School repair season is in full swing. And that means that quite often you will see another repairman’s handiwork and innovation. And then you’ll come across someone’s Popsicle stick bracing on the underside of a cello top…

School repair season is in full swing. And that means that quite often you will see another repairman’s handiwork and innovation. And then you’ll come across someone’s Popsicle stick bracing on the underside of a cello top…

Double Bass repair:

This neck repair was quite a bad break. Not only did it need metal pins on both sides of the exterior peg box, but stabilizing struts were needed on the interior. And although the struts reduce sideways motion of the neck when it’s played, the bass tone suffered very little, as a result.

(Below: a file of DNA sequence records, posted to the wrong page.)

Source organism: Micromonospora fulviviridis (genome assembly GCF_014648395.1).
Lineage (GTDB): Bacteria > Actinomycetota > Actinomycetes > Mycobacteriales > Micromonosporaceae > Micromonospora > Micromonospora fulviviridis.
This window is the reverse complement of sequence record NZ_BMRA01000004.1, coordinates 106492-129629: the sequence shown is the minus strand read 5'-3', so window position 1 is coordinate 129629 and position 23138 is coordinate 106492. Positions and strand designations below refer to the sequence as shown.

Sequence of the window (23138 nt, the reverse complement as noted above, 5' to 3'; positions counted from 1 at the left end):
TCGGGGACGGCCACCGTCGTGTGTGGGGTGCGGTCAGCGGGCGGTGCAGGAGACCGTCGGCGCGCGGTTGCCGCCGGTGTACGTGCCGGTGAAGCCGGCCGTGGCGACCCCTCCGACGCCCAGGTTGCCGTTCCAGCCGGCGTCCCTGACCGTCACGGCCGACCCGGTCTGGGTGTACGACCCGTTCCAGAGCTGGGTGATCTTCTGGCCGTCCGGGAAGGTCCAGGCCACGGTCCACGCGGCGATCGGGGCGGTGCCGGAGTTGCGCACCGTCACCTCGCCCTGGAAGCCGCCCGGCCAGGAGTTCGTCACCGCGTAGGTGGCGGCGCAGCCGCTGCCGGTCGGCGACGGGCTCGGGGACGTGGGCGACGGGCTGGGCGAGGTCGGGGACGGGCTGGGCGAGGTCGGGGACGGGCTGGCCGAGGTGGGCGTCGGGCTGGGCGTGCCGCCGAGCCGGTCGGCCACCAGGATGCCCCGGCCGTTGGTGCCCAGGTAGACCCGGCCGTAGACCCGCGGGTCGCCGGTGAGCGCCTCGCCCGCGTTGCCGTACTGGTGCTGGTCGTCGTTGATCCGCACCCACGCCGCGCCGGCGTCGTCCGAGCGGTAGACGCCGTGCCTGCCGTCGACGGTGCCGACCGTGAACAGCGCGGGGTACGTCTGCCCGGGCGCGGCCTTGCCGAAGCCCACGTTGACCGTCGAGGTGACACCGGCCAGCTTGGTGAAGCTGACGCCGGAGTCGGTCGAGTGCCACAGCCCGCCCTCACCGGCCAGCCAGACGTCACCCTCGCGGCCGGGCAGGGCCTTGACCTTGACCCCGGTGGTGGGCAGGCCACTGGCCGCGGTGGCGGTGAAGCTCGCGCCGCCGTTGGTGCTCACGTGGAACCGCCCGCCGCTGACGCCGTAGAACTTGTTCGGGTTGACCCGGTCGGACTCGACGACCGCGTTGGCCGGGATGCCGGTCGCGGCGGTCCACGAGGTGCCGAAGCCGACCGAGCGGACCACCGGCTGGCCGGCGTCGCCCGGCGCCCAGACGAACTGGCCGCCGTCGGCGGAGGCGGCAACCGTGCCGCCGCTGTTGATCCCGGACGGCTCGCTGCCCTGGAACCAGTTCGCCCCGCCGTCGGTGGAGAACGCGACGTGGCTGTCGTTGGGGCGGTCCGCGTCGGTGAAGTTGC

Bass endpin rods sometimes can be tricky to fit with a non slip tip. But if you find yourself with an oversized rubber crutch tip, an in between sized drumstick, then here’s the solution:

Bore out the stick, cut her to the length of the crutch length, then…


Who are you kidding? Take it into a luthier.

1862 Hornsteiner Double Bass. This beauty was handed over by expert bassist, Trey Henry, for sound and playability improvement, with complete free reigns to do what is required for optimum tonal production. I will post the after results with a full description of the tonal and playing enhancements.